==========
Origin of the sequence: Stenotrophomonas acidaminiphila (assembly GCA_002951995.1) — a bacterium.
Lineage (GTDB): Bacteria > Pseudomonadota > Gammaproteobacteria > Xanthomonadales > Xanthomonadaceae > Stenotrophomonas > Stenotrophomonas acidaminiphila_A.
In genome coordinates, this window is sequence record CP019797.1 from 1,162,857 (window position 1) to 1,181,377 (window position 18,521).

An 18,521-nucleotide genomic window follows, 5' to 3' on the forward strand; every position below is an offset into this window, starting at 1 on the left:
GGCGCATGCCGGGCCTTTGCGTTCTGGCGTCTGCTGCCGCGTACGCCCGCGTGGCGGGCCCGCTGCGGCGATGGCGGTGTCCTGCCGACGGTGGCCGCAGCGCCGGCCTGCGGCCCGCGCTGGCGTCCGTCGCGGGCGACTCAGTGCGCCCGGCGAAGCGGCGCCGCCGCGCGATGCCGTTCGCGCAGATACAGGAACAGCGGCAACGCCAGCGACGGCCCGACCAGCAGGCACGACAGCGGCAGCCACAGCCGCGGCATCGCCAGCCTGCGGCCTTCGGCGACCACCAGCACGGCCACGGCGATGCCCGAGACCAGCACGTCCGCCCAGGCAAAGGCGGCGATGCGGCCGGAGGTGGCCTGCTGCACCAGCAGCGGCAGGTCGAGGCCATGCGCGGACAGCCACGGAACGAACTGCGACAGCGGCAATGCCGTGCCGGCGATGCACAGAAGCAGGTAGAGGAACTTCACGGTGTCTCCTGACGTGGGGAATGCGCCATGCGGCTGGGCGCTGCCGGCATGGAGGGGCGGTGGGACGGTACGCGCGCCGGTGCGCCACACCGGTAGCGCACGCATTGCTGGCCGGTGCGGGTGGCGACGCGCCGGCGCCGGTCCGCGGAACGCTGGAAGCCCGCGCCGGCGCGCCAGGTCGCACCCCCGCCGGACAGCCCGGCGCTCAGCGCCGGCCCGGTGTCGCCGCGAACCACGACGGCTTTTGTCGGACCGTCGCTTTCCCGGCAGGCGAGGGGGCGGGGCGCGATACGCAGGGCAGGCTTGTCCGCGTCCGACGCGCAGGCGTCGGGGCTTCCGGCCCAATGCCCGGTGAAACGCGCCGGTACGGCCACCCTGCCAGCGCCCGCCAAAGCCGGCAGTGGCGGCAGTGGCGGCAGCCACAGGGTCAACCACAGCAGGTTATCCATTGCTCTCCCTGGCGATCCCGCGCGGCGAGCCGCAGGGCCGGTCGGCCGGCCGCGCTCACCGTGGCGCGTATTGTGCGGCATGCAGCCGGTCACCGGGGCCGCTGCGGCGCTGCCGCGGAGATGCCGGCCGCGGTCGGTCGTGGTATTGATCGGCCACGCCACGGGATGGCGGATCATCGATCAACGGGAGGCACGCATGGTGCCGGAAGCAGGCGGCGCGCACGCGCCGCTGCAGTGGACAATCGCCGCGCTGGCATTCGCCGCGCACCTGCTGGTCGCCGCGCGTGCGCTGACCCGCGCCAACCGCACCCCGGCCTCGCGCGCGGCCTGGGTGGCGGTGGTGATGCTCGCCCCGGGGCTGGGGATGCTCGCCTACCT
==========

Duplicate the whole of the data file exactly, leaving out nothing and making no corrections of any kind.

Origin of the sequence: Stenotrophomonas acidaminiphila (assembly GCA_002951995.1) — a bacterium.
Lineage (GTDB): Bacteria > Pseudomonadota > Gammaproteobacteria > Xanthomonadales > Xanthomonadaceae > Stenotrophomonas > Stenotrophomonas acidaminiphila_A.
In genome coordinates, this window is sequence record CP019797.1 from 1,162,857 (window position 1) to 1,181,377 (window position 18,521).

An 18,521-nucleotide genomic window follows, 5' to 3' on the forward strand; every position below is an offset into this window, starting at 1 on the left:
GGCGCATGCCGGGCCTTTGCGTTCTGGCGTCTGCTGCCGCGTACGCCCGCGTGGCGGGCCCGCTGCGGCGATGGCGGTGTCCTGCCGACGGTGGCCGCAGCGCCGGCCTGCGGCCCGCGCTGGCGTCCGTCGCGGGCGACTCAGTGCGCCCGGCGAAGCGGCGCCGCCGCGCGATGCCGTTCGCGCAGATACAGGAACAGCGGCAACGCCAGCGACGGCCCGACCAGCAGGCACGACAGCGGCAGCCACAGCCGCGGCATCGCCAGCCTGCGGCCTTCGGCGACCACCAGCACGGCCACGGCGATGCCCGAGACCAGCACGTCCGCCCAGGCAAAGGCGGCGATGCGGCCGGAGGTGGCCTGCTGCACCAGCAGCGGCAGGTCGAGGCCATGCGCGGACAGCCACGGAACGAACTGCGACAGCGGCAATGCCGTGCCGGCGATGCACAGAAGCAGGTAGAGGAACTTCACGGTGTCTCCTGACGTGGGGAATGCGCCATGCGGCTGGGCGCTGCCGGCATGGAGGGGCGGTGGGACGGTACGCGCGCCGGTGCGCCACACCGGTAGCGCACGCATTGCTGGCCGGTGCGGGTGGCGACGCGCCGGCGCCGGTCCGCGGAACGCTGGAAGCCCGCGCCGGCGCGCCAGGTCGCACCCCCGCCGGACAGCCCGGCGCTCAGCGCCGGCCCGGTGTCGCCGCGAACCACGACGGCTTTTGTCGGACCGTCGCTTTCCCGGCAGGCGAGGGGGCGGGGCGCGATACGCAGGGCAGGCTTGTCCGCGTCCGACGCGCAGGCGTCGGGGCTTCCGGCCCAATGCCCGGTGAAACGCGCCGGTACGGCCACCCTGCCAGCGCCCGCCAAAGCCGGCAGTGGCGGCAGTGGCGGCAGCCACAGGGTCAACCACAGCAGGTTATCCATTGCTCTCCCTGGCGATCCCGCGCGGCGAGCCGCAGGGCCGGTCGGCCGGCCGCGCTCACCGTGGCGCGTATTGTGCGGCATGCAGCCGGTCACCGGGGCCGCTGCGGCGCTGCCGCGGAGATGCCGGCCGCGGTCGGTCGTGGTATTGATCGGCCACGCCACGGGATGGCGGATCATCGATCAACGGGAGGCACGCATGGTGCCGGAAGCAGGCGGCGCGCACGCGCCGCTGCAGTGGACAATCGCCGCGCTGGCATTCGCCGCGCACCTGCTGGTCGCCGCGCGTGCGCTGACCCGCGCCAACCGCACCCCGGCCTCGCGCGCGGCCTGGGTGGCGGTGGTGATGCTCGCCCCGGGGCTGGGGATGCTCGCCTACCT